Mount Sinai Queens in New York City is learning how to better care for stroke victims via a remote expert; Bryan Health in Lincoln, Neb. is putting part of its emergency department online; and Children’s Hospital & Medical Center in Omaha, Neb. is bringing behavioral health care to children in remote places. Read on for details.
Through Telehealth, Rural Pediatric Patients Have a Better Chance at Behavioral Health Care
Children’s Hospital & Medical Center in Omaha is the only full-service pediatric health care center in Nebraska, a state which also is facing a psychiatrist shortage. Because of this, pediatric patients from rural, western Nebraska often traveled up to 4.5 hours to reach the hospital for psychiatric appointments. Children’s Hospital was able to reduce that time dramatically — to the tune of 96,000 miles a year per patient — by instituting a telepsychiatry program with guidance from a telehealth savvy psychiatrist.
Today, Children’s works with eight sites, using video conferencing equipment to connect with remote psychiatrists. Now, the hospital is gaining patients (it currently serves 250,000 children), and patients are more likely to show up to scheduled appointments. The enhanced access helped the hospital to attract providers, as well.
Read the full case study here.
Urgent Care, On Your Phone
Bryan Health, a Nebraska-governed, nonprofit health system in Lincoln, expanded its urgent care access at a low cost by instituting a simple-to-use, online diagnosis and treatment platform that patients can use for minor health conditions. Dubbed Bryan Health ezVisit, patients pay a relatively inexpensive, flat-rate to use the mobile-friendly tool. They begin with a brief questionnaire, and a Bryan Telemedicine board-certified physician immediately reviews their results.
Once the physician completes a patient’s diagnosis, the patient receives a text or email with his or her treatment plans, prescription information, or, if necessary, guidance on how to follow up with a physician in-person.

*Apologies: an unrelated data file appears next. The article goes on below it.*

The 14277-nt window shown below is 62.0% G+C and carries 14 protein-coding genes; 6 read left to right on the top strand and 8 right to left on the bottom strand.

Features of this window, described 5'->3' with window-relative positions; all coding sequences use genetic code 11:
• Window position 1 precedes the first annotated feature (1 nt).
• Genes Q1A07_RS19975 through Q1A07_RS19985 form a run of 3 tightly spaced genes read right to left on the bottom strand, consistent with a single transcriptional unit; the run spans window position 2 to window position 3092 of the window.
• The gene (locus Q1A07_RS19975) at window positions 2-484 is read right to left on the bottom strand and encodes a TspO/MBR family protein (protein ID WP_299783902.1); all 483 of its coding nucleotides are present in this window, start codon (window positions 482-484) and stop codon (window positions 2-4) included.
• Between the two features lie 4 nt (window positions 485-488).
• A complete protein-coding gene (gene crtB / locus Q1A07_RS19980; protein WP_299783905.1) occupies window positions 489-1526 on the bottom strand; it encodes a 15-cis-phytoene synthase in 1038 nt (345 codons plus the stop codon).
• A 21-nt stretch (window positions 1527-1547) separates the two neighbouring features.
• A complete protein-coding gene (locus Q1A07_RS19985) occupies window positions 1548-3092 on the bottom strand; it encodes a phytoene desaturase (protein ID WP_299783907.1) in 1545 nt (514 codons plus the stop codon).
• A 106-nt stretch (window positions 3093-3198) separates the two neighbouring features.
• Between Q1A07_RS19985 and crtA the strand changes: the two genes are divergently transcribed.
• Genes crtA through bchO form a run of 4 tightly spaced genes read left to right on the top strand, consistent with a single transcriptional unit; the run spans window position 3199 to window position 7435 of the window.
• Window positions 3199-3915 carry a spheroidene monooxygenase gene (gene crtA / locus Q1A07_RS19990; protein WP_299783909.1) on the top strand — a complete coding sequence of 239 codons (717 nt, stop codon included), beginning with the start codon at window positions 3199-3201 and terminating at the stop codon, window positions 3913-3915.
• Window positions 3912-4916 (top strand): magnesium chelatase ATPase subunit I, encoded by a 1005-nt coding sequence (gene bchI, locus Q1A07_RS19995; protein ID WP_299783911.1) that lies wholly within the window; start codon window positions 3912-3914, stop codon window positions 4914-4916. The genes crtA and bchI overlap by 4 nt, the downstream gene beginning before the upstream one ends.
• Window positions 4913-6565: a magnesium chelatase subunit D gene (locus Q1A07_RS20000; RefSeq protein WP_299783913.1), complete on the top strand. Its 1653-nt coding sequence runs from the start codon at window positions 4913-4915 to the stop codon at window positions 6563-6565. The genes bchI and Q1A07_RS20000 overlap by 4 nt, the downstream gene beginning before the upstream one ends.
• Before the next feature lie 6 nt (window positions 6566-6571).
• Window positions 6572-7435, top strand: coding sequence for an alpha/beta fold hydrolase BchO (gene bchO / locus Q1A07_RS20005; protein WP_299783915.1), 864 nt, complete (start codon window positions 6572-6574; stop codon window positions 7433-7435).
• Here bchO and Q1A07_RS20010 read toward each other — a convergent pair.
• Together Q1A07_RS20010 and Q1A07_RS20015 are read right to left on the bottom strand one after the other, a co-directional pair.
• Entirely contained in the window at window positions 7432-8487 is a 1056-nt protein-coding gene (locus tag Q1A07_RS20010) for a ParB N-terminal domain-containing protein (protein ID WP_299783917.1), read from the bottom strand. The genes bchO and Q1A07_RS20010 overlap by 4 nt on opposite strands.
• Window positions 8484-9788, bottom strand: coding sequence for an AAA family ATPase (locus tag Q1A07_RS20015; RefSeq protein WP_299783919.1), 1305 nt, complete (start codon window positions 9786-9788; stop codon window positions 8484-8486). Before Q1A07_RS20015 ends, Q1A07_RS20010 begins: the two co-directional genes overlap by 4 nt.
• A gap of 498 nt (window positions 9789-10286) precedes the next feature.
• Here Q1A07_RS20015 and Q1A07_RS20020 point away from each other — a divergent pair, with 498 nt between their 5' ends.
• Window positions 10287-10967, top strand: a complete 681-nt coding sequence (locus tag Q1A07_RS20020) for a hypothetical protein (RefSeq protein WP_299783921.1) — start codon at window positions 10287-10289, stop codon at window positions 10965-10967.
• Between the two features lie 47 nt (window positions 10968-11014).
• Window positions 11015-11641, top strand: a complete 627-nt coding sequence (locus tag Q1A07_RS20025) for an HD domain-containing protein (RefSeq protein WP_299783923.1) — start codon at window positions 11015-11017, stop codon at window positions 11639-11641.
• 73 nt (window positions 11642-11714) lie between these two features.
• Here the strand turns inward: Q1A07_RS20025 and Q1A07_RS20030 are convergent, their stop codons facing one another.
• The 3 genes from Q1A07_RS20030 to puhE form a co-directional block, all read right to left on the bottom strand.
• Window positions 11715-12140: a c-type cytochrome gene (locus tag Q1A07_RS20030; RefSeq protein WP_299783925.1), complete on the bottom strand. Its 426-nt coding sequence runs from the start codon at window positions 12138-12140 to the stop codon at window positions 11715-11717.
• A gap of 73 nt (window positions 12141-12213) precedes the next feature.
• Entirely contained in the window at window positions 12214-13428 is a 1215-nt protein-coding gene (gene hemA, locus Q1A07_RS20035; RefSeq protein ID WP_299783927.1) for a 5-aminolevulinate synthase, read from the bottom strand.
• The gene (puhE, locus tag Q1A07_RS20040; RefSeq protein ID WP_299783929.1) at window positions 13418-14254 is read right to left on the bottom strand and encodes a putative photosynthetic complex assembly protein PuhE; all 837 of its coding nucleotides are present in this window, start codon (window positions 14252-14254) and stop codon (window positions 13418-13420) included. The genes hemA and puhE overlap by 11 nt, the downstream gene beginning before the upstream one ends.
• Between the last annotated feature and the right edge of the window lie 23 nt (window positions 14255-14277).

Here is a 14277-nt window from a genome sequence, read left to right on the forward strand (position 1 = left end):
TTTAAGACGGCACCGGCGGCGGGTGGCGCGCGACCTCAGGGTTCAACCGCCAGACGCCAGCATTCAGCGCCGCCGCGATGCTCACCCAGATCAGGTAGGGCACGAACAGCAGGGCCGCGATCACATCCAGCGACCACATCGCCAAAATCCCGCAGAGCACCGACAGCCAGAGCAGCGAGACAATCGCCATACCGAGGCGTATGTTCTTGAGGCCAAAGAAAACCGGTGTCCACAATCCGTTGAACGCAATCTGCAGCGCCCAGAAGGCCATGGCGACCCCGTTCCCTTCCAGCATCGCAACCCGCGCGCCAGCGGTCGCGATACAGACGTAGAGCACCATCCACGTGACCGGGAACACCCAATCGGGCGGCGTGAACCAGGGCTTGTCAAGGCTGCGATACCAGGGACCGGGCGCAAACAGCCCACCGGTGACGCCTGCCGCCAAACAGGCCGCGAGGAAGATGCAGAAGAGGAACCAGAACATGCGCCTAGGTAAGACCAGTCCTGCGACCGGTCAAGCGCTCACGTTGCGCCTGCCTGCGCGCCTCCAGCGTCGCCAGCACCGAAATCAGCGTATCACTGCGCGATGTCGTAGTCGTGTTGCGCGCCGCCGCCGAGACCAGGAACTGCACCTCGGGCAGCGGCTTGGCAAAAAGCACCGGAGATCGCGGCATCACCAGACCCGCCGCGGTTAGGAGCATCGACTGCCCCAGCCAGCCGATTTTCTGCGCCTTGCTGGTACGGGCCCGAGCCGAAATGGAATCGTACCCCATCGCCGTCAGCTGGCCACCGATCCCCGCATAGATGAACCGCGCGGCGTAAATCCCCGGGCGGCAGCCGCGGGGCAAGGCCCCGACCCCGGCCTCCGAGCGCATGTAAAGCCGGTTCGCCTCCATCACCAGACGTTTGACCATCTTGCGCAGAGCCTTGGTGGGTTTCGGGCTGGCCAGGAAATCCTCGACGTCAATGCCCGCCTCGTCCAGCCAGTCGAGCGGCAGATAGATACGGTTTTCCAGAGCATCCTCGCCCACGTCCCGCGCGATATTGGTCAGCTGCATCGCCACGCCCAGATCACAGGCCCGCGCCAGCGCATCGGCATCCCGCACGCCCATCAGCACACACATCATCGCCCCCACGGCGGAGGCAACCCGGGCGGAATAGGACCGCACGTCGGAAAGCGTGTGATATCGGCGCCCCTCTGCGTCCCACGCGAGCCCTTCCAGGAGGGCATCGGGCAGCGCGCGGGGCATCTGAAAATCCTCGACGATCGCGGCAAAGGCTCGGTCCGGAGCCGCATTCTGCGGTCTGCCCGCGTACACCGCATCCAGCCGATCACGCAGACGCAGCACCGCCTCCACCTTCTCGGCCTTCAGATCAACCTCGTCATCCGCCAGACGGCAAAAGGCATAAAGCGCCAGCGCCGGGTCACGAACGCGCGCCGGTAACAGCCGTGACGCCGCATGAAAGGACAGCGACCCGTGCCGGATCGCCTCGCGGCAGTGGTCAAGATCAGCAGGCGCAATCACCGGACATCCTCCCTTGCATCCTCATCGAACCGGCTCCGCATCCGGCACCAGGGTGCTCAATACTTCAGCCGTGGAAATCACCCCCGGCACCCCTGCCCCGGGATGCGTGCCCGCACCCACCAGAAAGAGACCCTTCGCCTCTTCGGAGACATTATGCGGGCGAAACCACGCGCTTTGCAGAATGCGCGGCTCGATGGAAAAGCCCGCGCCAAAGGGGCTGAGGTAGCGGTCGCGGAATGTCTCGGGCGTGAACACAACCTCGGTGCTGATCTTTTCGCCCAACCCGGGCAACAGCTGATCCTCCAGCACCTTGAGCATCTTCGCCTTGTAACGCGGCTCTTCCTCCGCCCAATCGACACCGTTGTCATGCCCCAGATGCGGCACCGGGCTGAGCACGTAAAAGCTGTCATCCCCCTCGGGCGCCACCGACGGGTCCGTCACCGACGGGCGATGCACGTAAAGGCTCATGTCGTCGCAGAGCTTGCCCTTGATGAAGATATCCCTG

In addition to providing care, Bryan Health leaders also are able to use the tool to gather clinical data. Read more about the program here.
Clinicians Are Improving Stroke Expertise Through Videoconferencing
The emergency department at Mount Sinai Queens, one of Mount Sinai Health System’s seven hospital campuses in the New York City metropolitan area, is able to treat stroke patients more quickly, better assess treatment and early intervention options, and harness medical breakthroughs with the help of real-time videoconferencing technology. Clinicians use it to connect to an off-site expert, who conducts a stroke evaluation, helps diagnose the patient, and determines if immediate intervention is needed. Patients who are diagnosed as having had a stroke and who meet certain conditions receive immediate therapy.
Clinicians say that they have been able to learn important interventions from triaging this therapy. This is not only good for patients but for physicians, too: the hospital staff are becoming more comfortable assessing patients presenting with acute stroke symptoms.
Learn more about the program here.